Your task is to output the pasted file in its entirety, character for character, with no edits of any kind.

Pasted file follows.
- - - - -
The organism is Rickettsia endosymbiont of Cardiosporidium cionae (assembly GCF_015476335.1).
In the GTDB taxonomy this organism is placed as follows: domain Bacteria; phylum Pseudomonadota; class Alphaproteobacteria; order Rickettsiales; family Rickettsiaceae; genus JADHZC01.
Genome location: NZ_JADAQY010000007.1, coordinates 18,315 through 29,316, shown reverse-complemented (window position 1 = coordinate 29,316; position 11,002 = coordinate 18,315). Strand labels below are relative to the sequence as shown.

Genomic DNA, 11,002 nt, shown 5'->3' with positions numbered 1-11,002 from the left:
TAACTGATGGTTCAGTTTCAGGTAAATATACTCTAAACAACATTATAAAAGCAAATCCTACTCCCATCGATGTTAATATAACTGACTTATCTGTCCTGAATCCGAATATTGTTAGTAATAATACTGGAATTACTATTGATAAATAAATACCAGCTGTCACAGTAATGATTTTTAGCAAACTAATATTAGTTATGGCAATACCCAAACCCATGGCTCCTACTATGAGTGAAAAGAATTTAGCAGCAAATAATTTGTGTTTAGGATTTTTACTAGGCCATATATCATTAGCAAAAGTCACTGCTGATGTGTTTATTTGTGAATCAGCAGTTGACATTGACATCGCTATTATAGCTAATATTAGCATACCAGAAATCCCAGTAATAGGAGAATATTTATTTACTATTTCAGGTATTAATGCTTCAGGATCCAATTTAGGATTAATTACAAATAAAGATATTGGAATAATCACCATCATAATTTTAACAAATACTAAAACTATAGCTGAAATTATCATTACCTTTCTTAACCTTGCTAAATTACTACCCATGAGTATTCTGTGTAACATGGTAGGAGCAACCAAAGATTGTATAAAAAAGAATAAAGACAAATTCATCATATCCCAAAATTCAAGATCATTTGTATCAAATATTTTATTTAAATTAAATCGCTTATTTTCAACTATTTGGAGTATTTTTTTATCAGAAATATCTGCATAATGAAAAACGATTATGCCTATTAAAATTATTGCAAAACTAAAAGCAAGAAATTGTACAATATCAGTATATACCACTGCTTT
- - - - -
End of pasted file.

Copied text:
The organism is Rickettsia endosymbiont of Cardiosporidium cionae (assembly GCF_015476335.1).
In the GTDB taxonomy this organism is placed as follows: domain Bacteria; phylum Pseudomonadota; class Alphaproteobacteria; order Rickettsiales; family Rickettsiaceae; genus JADHZC01.
Genome location: NZ_JADAQY010000007.1, coordinates 18,315 through 29,316, shown reverse-complemented (window position 1 = coordinate 29,316; position 11,002 = coordinate 18,315). Strand labels below are relative to the sequence as shown.

Genomic DNA, 11,002 nt, shown 5'->3' with positions numbered 1-11,002 from the left:
TAACTGATGGTTCAGTTTCAGGTAAATATACTCTAAACAACATTATAAAAGCAAATCCTACTCCCATCGATGTTAATATAACTGACTTATCTGTCCTGAATCCGAATATTGTTAGTAATAATACTGGAATTACTATTGATAAATAAATACCAGCTGTCACAGTAATGATTTTTAGCAAACTAATATTAGTTATGGCAATACCCAAACCCATGGCTCCTACTATGAGTGAAAAGAATTTAGCAGCAAATAATTTGTGTTTAGGATTTTTACTAGGCCATATATCATTAGCAAAAGTCACTGCTGATGTGTTTATTTGTGAATCAGCAGTTGACATTGACATCGCTATTATAGCTAATATTAGCATACCAGAAATCCCAGTAATAGGAGAATATTTATTTACTATTTCAGGTATTAATGCTTCAGGATCCAATTTAGGATTAATTACAAATAAAGATATTGGAATAATCACCATCATAATTTTAACAAATACTAAAACTATAGCTGAAATTATCATTACCTTTCTTAACCTTGCTAAATTACTACCCATGAGTATTCTGTGTAACATGGTAGGAGCAACCAAAGATTGTATAAAAAAGAATAAAGACAAATTCATCATATCCCAAAATTCAAGATCATTTGTATCAAATATTTTATTTAAATTAAATCGCTTATTTTCAACTATTTGGAGTATTTTTTTATCAGAAATATCTGCATAATGAAAAACGATTATGCCTATTAAAATTATTGCAAAACTAAAAGCAAGAAATTGTACAATATCAGTATATACCACTGCTTT